When India won its first ever gold medal in the International Chess Federation (FIDE) Online Chess Olympiad in August this year, it was a moment of triumph notwithstanding the fact that the team shared the honour with Russia. Many, including Prime Minister Narendra Modi, congratulated the team on their victory. However, the sad reality of our chess heroes was evident by the manner in which customs department officials treated them—the team had to pay customs duty on their gold medals in order to receive them.
This surprising piece of information was shared on Twitter by the Indian team vice-captain Srinath Narayanan, who revealed that it took a week for them to receive their medals. The prestigious chess tournament was held online this year because of the pandemic, and hence the team’s medals were sent over.
“The medals are here! Thank you @FIDE_chess. On the way to dispatch them to the rest of the team now. It wasn’t easy getting it! It reached from Russia to India in three days, but took more than a week to reach from Bangalore to Chennai, and had to pay customs duty!” He wrote on Twitter on Wednesday.
The medals are here! Thank you @FIDE_chess. On the way to dispatch them to the rest of the team now.— Srinath Narayanan (@nsrinath69) December 2, 2020
It wasn't easy getting it! It reached from Russia to India in three days, but took more than a week to reach from Bangalore to India, and had to pay customs duty! pic.twitter.com/vVGAbFQ8N5
However, as per a central government notification dated June 30, 2017, medals and trophies won by Indian sports team members for participating in international tournaments are exempt from customs duties.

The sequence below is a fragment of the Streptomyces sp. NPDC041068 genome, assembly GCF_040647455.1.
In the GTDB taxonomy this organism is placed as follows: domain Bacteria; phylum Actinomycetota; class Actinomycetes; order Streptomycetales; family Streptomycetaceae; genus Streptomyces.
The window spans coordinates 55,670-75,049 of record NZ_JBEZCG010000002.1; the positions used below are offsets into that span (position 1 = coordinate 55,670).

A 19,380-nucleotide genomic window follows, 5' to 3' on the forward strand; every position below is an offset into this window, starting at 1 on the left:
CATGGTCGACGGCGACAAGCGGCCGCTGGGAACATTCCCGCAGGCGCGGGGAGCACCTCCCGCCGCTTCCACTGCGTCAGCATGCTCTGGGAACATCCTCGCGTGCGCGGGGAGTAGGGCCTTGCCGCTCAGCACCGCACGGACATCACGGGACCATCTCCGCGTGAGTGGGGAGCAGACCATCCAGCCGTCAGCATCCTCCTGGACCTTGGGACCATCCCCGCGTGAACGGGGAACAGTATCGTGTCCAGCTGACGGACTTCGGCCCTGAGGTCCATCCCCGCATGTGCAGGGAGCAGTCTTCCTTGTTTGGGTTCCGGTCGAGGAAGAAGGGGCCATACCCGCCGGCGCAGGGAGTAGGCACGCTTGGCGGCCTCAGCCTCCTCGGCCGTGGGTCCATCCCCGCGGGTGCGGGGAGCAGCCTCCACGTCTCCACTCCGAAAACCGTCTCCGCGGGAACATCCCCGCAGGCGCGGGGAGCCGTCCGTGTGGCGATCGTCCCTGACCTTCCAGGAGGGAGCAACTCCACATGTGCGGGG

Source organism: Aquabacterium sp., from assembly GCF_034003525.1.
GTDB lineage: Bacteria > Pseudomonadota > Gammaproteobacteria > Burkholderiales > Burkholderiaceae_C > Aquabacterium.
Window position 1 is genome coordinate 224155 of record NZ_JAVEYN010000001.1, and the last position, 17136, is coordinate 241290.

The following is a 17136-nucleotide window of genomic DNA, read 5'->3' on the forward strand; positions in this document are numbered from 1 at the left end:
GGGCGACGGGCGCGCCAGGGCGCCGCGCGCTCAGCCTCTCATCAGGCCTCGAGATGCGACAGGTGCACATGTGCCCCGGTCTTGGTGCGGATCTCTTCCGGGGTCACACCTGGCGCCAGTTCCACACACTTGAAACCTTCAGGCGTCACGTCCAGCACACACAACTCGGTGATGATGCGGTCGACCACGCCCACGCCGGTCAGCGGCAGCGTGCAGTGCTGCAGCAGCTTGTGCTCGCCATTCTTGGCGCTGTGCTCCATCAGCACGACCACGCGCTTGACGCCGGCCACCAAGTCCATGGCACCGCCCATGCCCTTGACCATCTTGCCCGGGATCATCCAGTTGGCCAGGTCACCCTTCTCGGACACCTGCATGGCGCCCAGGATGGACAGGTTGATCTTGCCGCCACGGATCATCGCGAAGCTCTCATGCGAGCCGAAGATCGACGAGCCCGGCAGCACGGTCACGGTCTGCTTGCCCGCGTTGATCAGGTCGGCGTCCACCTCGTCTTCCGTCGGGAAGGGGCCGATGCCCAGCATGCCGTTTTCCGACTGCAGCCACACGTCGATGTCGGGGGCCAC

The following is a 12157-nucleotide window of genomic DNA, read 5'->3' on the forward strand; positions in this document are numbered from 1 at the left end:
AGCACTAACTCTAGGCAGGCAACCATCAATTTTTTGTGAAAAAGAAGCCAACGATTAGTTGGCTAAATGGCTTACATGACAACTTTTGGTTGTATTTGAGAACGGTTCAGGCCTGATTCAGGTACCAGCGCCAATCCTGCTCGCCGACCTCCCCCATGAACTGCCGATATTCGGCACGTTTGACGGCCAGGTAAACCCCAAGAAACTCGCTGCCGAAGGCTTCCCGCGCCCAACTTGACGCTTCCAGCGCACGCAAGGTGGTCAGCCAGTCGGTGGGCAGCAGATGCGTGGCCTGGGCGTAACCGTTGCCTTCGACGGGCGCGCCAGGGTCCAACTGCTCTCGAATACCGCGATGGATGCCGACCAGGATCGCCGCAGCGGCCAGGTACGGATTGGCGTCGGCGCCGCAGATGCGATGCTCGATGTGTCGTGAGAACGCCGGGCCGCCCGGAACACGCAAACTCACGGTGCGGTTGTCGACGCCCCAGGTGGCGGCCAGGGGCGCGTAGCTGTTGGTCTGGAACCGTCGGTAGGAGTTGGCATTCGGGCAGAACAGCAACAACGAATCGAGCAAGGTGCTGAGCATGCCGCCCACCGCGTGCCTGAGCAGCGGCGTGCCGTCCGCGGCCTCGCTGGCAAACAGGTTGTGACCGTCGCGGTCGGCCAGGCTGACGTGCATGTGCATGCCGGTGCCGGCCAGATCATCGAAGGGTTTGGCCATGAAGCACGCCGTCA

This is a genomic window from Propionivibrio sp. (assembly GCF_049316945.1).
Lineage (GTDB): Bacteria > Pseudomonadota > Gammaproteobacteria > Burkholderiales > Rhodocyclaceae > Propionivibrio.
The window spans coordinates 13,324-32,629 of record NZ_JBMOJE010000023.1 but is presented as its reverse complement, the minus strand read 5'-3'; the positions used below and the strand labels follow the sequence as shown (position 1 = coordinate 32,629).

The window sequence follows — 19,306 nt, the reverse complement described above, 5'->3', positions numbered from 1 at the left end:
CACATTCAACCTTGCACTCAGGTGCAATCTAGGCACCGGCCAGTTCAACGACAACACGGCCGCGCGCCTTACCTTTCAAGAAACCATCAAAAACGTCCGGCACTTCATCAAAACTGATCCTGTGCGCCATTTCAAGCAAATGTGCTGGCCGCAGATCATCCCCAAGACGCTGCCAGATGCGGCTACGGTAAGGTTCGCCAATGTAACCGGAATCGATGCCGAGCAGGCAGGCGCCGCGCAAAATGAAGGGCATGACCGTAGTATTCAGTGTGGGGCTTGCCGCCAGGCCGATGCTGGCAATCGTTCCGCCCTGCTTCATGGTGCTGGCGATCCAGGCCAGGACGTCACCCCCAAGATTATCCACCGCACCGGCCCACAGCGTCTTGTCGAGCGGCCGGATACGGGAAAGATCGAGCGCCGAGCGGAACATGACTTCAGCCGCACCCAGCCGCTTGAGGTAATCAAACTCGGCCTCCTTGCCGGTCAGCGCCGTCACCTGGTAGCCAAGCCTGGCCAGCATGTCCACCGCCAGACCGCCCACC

As per a report on Mint, Narayanan said that the medals were dispatched around November 19-20. It reached Bengaluru in the 23rd. However, it took another week for the medals to arrive in Chennai, and that too, after paying the customs duty.
He further said that he had to provide multiple documents to customs officials before he was allowed to collect the medals. He said the customs officials had opened the package and asked him details about the contents. Narayanan said that he even had to give them an official document on its chemical composition.
But it didn’t end there. After the medals reached Chennai, the courier service, DHL Express India, asked him to pay customs duty. Narayanan revealed that he paid Rs 6,300 as he was “so tired of all this”.
The report further said that the chief commissioner of customs at Bengaluru has agreed to look into the matter.